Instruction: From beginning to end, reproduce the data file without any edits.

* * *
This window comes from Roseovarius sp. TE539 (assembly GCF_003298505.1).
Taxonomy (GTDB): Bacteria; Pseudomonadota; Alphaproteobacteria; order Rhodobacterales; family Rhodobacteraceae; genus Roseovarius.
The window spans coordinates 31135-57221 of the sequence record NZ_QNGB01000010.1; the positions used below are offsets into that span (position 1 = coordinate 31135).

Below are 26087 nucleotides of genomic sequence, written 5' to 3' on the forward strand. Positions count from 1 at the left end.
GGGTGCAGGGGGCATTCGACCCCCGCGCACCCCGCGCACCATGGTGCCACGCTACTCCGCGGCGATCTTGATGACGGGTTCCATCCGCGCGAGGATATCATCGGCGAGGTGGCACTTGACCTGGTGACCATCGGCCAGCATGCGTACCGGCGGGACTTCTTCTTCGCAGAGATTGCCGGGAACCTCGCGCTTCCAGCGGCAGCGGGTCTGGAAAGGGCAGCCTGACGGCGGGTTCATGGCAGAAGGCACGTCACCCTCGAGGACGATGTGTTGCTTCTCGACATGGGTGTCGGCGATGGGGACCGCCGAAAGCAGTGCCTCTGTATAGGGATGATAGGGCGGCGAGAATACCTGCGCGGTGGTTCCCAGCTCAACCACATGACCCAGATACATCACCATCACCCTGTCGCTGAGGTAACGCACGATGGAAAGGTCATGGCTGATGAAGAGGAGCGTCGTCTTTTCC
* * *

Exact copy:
This window comes from Roseovarius sp. TE539 (assembly GCF_003298505.1).
Taxonomy (GTDB): Bacteria; Pseudomonadota; Alphaproteobacteria; order Rhodobacterales; family Rhodobacteraceae; genus Roseovarius.
The window spans coordinates 31135-57221 of the sequence record NZ_QNGB01000010.1; the positions used below are offsets into that span (position 1 = coordinate 31135).

Below are 26087 nucleotides of genomic sequence, written 5' to 3' on the forward strand. Positions count from 1 at the left end.
GGGTGCAGGGGGCATTCGACCCCCGCGCACCCCGCGCACCATGGTGCCACGCTACTCCGCGGCGATCTTGATGACGGGTTCCATCCGCGCGAGGATATCATCGGCGAGGTGGCACTTGACCTGGTGACCATCGGCCAGCATGCGTACCGGCGGGACTTCTTCTTCGCAGAGATTGCCGGGAACCTCGCGCTTCCAGCGGCAGCGGGTCTGGAAAGGGCAGCCTGACGGCGGGTTCATGGCAGAAGGCACGTCACCCTCGAGGACGATGTGTTGCTTCTCGACATGGGTGTCGGCGATGGGGACCGCCGAAAGCAGTGCCTCTGTATAGGGATGATAGGGCGGCGAGAATACCTGCGCGGTGGTTCCCAGCTCAACCACATGACCCAGATACATCACCATCACCCTGTCGCTGAGGTAACGCACGATGGAAAGGTCATGGCTGATGAAGAGGAGCGTCGTCTTTTCC